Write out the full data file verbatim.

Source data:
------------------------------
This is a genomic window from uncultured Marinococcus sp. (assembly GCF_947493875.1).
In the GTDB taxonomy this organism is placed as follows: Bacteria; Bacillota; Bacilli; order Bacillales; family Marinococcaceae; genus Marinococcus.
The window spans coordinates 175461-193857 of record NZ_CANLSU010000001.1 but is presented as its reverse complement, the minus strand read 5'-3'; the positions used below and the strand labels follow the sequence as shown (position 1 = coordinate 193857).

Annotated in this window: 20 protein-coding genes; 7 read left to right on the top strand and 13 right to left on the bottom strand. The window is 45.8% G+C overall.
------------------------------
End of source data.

This is a genomic window from uncultured Marinococcus sp. (assembly GCF_947493875.1).
In the GTDB taxonomy this organism is placed as follows: Bacteria; Bacillota; Bacilli; order Bacillales; family Marinococcaceae; genus Marinococcus.
The window spans coordinates 175461-193857 of record NZ_CANLSU010000001.1 but is presented as its reverse complement, the minus strand read 5'-3'; the positions used below and the strand labels follow the sequence as shown (position 1 = coordinate 193857).

Annotated in this window: 20 protein-coding genes; 7 read left to right on the top strand and 13 right to left on the bottom strand. The window is 45.8% G+C overall.